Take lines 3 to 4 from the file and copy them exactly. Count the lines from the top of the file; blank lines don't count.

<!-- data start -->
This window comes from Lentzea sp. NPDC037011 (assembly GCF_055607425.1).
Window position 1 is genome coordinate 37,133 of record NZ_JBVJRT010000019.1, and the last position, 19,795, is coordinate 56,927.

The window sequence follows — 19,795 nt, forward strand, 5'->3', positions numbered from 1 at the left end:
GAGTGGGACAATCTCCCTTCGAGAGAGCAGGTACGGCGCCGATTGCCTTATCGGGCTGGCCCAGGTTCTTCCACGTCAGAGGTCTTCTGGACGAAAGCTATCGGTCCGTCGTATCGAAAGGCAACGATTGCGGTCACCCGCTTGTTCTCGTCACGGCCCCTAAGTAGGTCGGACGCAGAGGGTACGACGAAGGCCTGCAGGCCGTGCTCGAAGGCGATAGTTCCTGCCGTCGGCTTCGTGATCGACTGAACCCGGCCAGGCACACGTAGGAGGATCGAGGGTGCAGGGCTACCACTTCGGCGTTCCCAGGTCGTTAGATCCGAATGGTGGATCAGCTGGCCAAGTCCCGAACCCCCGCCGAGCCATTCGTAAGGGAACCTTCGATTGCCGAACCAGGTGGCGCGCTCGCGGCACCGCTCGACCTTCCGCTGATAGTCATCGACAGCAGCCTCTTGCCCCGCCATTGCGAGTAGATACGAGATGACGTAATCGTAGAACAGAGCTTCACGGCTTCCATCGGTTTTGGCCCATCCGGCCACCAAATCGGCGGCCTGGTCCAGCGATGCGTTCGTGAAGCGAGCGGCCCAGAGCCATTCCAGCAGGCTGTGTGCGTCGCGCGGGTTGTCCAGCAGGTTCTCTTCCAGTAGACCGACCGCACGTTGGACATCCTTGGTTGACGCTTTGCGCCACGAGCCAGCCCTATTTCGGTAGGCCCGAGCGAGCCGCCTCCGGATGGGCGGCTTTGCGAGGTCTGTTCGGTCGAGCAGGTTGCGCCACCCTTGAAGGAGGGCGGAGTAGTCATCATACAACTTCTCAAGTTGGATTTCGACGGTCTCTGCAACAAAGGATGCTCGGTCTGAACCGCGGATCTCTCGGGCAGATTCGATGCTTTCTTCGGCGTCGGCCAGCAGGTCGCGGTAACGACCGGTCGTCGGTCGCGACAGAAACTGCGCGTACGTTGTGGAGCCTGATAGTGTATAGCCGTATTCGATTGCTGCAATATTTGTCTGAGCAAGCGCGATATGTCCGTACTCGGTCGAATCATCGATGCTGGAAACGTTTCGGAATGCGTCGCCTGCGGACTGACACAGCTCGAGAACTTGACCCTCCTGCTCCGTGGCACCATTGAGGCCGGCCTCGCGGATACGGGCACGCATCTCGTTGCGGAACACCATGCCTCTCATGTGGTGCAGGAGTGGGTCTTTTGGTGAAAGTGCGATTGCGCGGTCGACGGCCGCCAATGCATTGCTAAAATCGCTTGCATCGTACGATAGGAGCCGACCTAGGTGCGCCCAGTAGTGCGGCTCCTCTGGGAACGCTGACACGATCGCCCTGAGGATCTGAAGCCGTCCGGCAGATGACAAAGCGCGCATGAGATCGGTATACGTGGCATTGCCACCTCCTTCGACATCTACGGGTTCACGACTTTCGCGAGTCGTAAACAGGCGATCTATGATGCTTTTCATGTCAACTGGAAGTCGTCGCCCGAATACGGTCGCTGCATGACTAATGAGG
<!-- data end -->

The window sequence follows — 19,795 nt, forward strand, 5'->3', positions numbered from 1 at the left end:
GAGTGGGACAATCTCCCTTCGAGAGAGCAGGTACGGCGCCGATTGCCTTATCGGGCTGGCCCAGGTTCTTCCACGTCAGAGGTCTTCTGGACGAAAGCTATCGGTCCGTCGTATCGAAAGGCAACGATTGCGGTCACCCGCTTGTTCTCGTCACGGCCCCTAAGTAGGTCGGACGCAGAGGGTACGACGAAGGCCTGCAGGCCGTGCTCGAAGGCGATAGTTCCTGCCGTCGGCTTCGTGATCGACTGAACCCGGCCAGGCACACGTAGGAGGATCGAGGGTGCAGGGCTACCACTTCGGCGTTCCCAGGTCGTTAGATCCGAATGGTGGATCAGCTGGCCAAGTCCCGAACCCCCGCCGAGCCATTCGTAAGGGAACCTTCGATTGCCGAACCAGGTGGCGCGCTCGCGGCACCGCTCGACCTTCCGCTGATAGTCATCGACAGCAGCCTCTTGCCCCGCCATTGCGAGTAGATACGAGATGACGTAATCGTAGAACAGAGCTTCACGGCTTCCATCGGTTTTGGCCCATCCGGCCACCAAATCGGCGGCCTGGTCCAGCGATGCGTTCGTGAAGCGAGCGGCCCAGAGCCATTCCAGCAGGCTGTGTGCGTCGCGCGGGTTGTCCAGCAGGTTCTCTTCCAGTAGACCGACCGCACGTTGGACATCCTTGGTTGACGCTTTGCGCCACGAGCCAGCCCTATTTCGGTAGGCCCGAGCGAGCCGCCTCCGGATGGGCGGCTTTGCGAGGTCTGTTCGGTCGAGCAGGTTGCGCCACCCTTGAAGGAGGGCGGAGTAGTCATCATACAACTTCTCAAGTTGGATTTCGACGGTCTCTGCAACAAAGGATGCTCGGTCTGAACCGCGGATCTCTCGGGCAGATTCGATGCTTTCTTCGGCGTCGGCCAGCAGGTCGCGGTAACGACCGGTCGTCGGTCGCGACAGAAACTGCGCGTACGTTGTGGAGCCTGATAGTGTATAGCCGTATTCGATTGCTGCAATATTTGTCTGAGCAAGCGCGATATGTCCGTACTCGGTCGAATCATCGATGCTGGAAACGTTTCGGAATGCGTCGCCTGCGGACTGACACAGCTCGAGAACTTGACCCTCCTGCTCCGTGGCACCATTGAGGCCGGCCTCGCGGATACGGGCACGCATCTCGTTGCGGAACACCATGCCTCTCATGTGGTGCAGGAGTGGGTCTTTTGGTGAAAGTGCGATTGCGCGGTCGACGGCCGCCAATGCATTGCTAAAATCGCTTGCATCGTACGATAGGAGCCGACCTAGGTGCGCCCAGTAGTGCGGCTCCTCTGGGAACGCTGACACGATCGCCCTGAGGATCTGAAGCCGTCCGGCAGATGACAAAGCGCGCATGAGATCGGTATACGTGGCATTGCCACCTCCTTCGACATCTACGGGTTCACGACTTTCGCGAGTCGTAAACAGGCGATCTATGATGCTTTTCATGTCAACTGGAAGTCGTCGCCCGAATACGGTCGCTGCATGACTAATGAGG